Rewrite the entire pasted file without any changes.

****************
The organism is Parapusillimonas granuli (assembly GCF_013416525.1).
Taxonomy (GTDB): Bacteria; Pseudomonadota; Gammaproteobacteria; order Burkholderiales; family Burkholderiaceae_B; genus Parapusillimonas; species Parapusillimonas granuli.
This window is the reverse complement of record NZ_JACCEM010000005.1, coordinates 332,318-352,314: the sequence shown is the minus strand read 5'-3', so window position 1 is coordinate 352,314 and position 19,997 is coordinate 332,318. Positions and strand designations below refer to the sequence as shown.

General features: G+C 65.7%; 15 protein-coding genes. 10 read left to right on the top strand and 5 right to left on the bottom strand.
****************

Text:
The organism is Parapusillimonas granuli (assembly GCF_013416525.1).
Taxonomy (GTDB): Bacteria; Pseudomonadota; Gammaproteobacteria; order Burkholderiales; family Burkholderiaceae_B; genus Parapusillimonas; species Parapusillimonas granuli.
This window is the reverse complement of record NZ_JACCEM010000005.1, coordinates 332,318-352,314: the sequence shown is the minus strand read 5'-3', so window position 1 is coordinate 352,314 and position 19,997 is coordinate 332,318. Positions and strand designations below refer to the sequence as shown.

General features: G+C 65.7%; 15 protein-coding genes. 10 read left to right on the top strand and 5 right to left on the bottom strand.